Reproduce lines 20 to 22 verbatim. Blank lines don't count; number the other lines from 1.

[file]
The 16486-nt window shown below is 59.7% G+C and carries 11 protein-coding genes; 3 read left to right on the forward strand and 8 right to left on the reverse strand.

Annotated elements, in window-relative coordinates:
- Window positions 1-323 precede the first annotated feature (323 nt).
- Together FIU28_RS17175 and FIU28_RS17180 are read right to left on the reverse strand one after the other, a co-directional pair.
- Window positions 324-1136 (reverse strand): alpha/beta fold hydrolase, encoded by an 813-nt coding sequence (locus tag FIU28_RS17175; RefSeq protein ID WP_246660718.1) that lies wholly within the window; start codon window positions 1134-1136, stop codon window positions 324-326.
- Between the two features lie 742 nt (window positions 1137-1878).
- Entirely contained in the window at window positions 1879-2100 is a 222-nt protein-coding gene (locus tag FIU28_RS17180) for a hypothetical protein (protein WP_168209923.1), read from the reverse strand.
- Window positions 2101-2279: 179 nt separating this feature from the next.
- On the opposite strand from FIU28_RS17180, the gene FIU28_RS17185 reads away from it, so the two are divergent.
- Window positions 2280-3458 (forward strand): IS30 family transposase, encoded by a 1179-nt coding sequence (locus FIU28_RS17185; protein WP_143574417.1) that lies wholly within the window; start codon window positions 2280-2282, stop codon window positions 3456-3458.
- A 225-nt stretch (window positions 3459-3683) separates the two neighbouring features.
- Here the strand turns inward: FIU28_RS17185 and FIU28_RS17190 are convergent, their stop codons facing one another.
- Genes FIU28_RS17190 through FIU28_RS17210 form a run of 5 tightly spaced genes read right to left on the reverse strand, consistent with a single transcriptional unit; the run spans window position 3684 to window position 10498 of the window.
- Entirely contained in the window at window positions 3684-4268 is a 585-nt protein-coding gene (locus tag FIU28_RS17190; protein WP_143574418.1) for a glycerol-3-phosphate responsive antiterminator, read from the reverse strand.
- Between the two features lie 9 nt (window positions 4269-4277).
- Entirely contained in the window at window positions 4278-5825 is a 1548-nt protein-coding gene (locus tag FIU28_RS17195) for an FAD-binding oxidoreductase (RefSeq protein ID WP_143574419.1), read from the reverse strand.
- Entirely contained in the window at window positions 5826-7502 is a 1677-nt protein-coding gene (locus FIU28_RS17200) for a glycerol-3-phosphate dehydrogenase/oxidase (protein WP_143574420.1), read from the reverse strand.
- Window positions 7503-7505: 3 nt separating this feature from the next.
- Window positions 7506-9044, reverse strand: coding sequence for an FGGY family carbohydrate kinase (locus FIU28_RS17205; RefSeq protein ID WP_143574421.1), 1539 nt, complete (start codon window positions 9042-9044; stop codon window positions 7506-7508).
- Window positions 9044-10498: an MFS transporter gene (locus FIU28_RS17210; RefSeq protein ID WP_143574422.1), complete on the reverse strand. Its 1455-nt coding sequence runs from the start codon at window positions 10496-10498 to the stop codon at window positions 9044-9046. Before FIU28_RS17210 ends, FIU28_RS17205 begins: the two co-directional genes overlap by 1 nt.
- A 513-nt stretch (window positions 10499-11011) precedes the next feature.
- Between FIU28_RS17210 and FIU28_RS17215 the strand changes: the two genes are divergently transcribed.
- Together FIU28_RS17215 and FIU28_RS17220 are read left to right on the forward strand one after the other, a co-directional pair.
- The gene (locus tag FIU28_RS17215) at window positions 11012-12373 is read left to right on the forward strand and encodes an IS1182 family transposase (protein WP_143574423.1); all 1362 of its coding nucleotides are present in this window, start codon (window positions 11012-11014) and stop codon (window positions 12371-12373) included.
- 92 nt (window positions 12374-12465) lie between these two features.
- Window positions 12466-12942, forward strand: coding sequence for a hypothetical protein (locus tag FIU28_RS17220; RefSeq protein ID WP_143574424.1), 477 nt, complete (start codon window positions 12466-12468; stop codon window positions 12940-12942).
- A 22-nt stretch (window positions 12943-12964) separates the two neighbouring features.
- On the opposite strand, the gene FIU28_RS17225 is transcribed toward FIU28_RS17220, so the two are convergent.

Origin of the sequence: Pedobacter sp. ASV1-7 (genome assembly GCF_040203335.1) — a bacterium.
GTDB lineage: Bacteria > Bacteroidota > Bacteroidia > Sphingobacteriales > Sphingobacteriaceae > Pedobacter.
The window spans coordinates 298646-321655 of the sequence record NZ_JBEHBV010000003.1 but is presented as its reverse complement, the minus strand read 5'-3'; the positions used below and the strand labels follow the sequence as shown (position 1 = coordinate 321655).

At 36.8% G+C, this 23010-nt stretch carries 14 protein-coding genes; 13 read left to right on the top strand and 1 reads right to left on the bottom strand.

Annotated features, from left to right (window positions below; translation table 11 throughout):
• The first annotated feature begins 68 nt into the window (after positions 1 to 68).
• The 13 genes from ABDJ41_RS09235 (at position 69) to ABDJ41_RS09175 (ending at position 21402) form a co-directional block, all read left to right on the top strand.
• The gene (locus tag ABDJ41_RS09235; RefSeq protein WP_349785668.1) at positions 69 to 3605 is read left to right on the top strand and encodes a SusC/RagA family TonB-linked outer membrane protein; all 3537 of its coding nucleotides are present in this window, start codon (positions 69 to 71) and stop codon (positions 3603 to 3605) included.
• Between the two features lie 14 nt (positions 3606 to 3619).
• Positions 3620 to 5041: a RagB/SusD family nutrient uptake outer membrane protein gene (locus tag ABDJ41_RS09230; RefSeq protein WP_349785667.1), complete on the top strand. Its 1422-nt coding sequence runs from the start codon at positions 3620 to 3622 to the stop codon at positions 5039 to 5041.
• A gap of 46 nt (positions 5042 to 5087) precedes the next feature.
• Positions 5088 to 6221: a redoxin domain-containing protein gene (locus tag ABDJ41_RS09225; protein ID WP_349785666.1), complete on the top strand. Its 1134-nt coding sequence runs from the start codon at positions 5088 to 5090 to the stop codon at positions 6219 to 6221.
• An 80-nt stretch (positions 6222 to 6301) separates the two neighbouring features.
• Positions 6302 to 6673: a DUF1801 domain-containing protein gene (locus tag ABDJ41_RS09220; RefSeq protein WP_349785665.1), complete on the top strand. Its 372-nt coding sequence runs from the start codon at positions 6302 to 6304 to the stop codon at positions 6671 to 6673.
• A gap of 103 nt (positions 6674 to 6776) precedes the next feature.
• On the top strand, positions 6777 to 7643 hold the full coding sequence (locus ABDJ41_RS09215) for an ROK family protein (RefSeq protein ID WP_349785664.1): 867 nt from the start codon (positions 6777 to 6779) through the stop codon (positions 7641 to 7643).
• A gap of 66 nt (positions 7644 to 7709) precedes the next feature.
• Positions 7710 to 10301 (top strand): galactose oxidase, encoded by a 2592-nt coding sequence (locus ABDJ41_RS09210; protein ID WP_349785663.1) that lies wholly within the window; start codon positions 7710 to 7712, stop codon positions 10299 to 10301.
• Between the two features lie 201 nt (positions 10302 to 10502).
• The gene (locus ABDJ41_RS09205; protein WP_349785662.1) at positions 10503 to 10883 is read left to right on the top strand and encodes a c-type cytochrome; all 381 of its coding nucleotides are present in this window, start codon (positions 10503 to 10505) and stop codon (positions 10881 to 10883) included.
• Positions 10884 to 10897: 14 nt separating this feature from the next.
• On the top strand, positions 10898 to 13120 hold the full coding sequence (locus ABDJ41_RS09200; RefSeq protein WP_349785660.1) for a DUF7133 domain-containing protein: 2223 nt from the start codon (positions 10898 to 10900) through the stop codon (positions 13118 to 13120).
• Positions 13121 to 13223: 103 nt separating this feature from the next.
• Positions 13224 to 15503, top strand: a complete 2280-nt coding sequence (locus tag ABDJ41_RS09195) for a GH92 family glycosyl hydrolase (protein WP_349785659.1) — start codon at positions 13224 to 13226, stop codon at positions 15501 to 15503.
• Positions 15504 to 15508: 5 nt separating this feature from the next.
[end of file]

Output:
- Window positions 9044-10498: an MFS transporter gene (locus FIU28_RS17210; RefSeq protein ID WP_143574422.1), complete on the reverse strand. Its 1455-nt coding sequence runs from the start codon at window positions 10496-10498 to the stop codon at window positions 9044-9046. Before FIU28_RS17210 ends, FIU28_RS17205 begins: the two co-directional genes overlap by 1 nt.
- A 513-nt stretch (window positions 10499-11011) precedes the next feature.
- Between FIU28_RS17210 and FIU28_RS17215 the strand changes: the two genes are divergently transcribed.